• Namul (Seasoned Vegetables) – Dotori-muk

    by TastyKFood, September 8 2015

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    A Low-fat Dish Perfect for Dieting: Dotori-muk (Acron Jelly Salad)

    : Dotori-muk (a.k.a acorn jelly salad) is considered an ideal food for dieters because it allows diners to feel full and satisfied even when they've consumed minimum amount of calories, thanks to its high liquid content. The tannins in the acorn leave a slightly bitter taste, which also prevents people from eating large portions. With everything combined, the Namul makes for a perfect side dish for those looking to shed some extra pounds.

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    A Dish for a King in Wartime

    : Dotori, a.k.a acorns have been consumed since the Stone Age, as demonstrated by the widespread discovery of wild acorns at archeological sites. There is a story related to the oak trees that produce the acorns.

    The King Seonjo of the Joseon Dynasty was forced to flee the royal palace and head for the northern regions to escape the Japanese Invasion of 1592. At that time, in the northern part of Korea, oak trees were called Tori-namu. Since the war was raging, there was little to eat, but the people of the village where the king was residing felt compelled to serve their king. So they prepared a jelly form acorn starch, what they called, 'Torimuk, and served it to the king. The hungry monarch devoured the acorn jelly with great relish. After he returned to the royal palace, in order to remind himself of this period of hardship, he ordered that 'Torimuk' be served.

    Torimuk thus became an important and regular part of the royal meal, and since then, Doroti, or acorns, was also called 'Sangsuri,' meaning food placed on the king's table.

    The Legend of Pakdaljae

    : There is a popular song whose lyrics mention Dotorimuk: 'Wul-go-neom-neun-pak-dal-jae' which can be translated as 'Pakdaljae that can't be passed without tears.' Pakdaljae is a name of a hill in Pyeondong-ri, Jecheon, North Chungcheong Province, the origin of the sorrowful legend of Pakdal and Keumbong.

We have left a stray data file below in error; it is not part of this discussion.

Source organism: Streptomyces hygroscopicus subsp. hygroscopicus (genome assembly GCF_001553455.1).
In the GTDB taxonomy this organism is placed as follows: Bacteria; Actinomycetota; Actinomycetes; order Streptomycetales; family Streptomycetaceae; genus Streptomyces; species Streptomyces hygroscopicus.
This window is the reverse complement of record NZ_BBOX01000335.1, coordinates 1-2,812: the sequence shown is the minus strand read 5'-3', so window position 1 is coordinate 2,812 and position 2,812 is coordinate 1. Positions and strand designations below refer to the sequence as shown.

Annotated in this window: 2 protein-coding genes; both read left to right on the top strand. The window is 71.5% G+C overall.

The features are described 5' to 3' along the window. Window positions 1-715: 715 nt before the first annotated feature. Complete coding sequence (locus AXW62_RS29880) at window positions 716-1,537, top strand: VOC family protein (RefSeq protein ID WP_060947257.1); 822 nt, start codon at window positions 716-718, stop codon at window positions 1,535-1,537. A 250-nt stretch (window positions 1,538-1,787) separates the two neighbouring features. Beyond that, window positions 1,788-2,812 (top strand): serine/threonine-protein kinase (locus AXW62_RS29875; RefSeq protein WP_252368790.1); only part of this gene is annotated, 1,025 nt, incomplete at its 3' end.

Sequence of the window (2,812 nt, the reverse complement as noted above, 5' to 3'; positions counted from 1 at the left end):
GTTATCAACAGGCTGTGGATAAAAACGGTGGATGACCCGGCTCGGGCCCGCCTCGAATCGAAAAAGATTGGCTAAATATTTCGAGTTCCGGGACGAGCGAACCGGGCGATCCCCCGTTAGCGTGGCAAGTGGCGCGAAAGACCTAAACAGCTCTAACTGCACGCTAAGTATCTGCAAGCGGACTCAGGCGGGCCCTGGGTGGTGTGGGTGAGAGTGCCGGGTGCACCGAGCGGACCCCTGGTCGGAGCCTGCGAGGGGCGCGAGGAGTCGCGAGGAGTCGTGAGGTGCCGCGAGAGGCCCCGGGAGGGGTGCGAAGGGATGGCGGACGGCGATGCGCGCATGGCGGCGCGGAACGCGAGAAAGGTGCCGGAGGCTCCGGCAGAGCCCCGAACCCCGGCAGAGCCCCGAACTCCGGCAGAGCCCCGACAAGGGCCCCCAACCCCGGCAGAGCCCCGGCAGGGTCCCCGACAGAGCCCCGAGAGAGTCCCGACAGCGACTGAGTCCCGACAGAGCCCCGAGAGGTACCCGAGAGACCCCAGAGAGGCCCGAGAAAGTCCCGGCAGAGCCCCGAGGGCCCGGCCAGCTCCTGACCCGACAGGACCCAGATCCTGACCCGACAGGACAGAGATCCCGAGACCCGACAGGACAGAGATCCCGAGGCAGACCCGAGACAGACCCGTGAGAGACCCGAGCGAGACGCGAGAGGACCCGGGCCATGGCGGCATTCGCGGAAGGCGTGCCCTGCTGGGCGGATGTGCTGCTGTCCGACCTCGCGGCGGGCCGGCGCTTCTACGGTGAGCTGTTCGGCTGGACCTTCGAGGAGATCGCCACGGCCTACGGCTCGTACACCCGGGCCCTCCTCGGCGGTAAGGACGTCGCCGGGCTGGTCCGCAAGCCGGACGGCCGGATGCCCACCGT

On his way to Hanyang - the ancient name for Seoul - to take civil service examination, a young man name Pakdal stopped in Pyeongdong-ri to pass the night. He happened to meet and fall in love with a maiden named Keumbong. The two promised themselves to one another, but they were forced to part when Pakdal had to finally leave for the examination.  Keumbong waited for three months and then days, but hear not not a word from Pakdal. Driven to despair, Keumbong eventually died of a broken heart. After failing the examination, Pakdal returned to Pyeongdong-ri, but arrived too late to save Keumbong. He ended up throwing himself off a cliff upon hearing of Keumbong's death. The food Keumbong had prepared for Pakdal when he was about to leave for Hanyang was Dotorimuk, hence the lyric 'Packing Dotorimuk for Pakdal, at Pakdaljae, Keumbong never stops crying.' It is historically accurate that Dotorimuk was carried on long journeys, because it does not easily spoil.

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    Ingredient & Quantity 

    300g (1 cake) acorn starch jelly, 70g (1 ea) cucumber, 30g carrot, 30g crown daisy, 15g (1 ea) green pepper, 10g (1/2 ea) red pepper

    seasoning sauce: 24g (1 1/3 tsp) soy sauce, 2g (1/2 tsp) sugar, 1.1 (1/2 tsp) ground red pepper, 4.5g (1 tsp) minced greed onion, 2.7g (1/2 tsp) minced garlic, 2g (1 tsp) sesame seeds, 13g (1 tbsp) sesame oil

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    Preparation 

    1. Cut and slice the acorn starch jelly into 3cm-wide, 4cm-long and 1cm-thick (260g).

    2. Wash the cucumber by rubbing with salt, cut into 4cm-long and 1.5cm-wide, slice them at intervals of 0.3cm diagonally (60g). Cut and slice the carrots into same size of the cucumber (20g).

    3. Cut the green/red pepper into 2cm-long and 0.5cm-thick diagonally and seed. (green pepper 10g, red pepper 7g)

    4. Trim and wash the crown daisy and cut it into 5cm-long (20g).

    5. Blend seasoning sauce.

    Recipe 

    1. Add the vegetables and seasoning sauce to the acorn starch jelly.

    2. Mix altogether softly.

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    A version of this article by 'Korean Food Foundation' Great Food, Great Stories from Korea, 
    and 'Hollym' The Beauty of Korean Food: With 100 Best-Loved Recipes.

    - The Beauty of Korean Food: With 100 Best-Loved Recipes/ Hollym & Great Food, Great Stories from Korea/ Korean Food Foundation - P.C. http://blog.daum.net/_blog/BlogTypeView.do?blogid=03tEk&articleno=15920473&categoryId=717509&regdt=20130519110906 - P.C. http://blog.daum.net/ju6072/12373684 - P.C. http://blog.daum.net/_blog/BlogTypeView.do?blogid=0PiSY&articleno=1103 - P.C. http://woman.donga.com/docs/magazine/woman/2013/09/02/201309020500029/201309020500029_1.html - P.C. http://www.xn--o39a35bw4fdpht8le2impb.com/default/04/02.php?com_board_basic=read_form&com_board_idx=25

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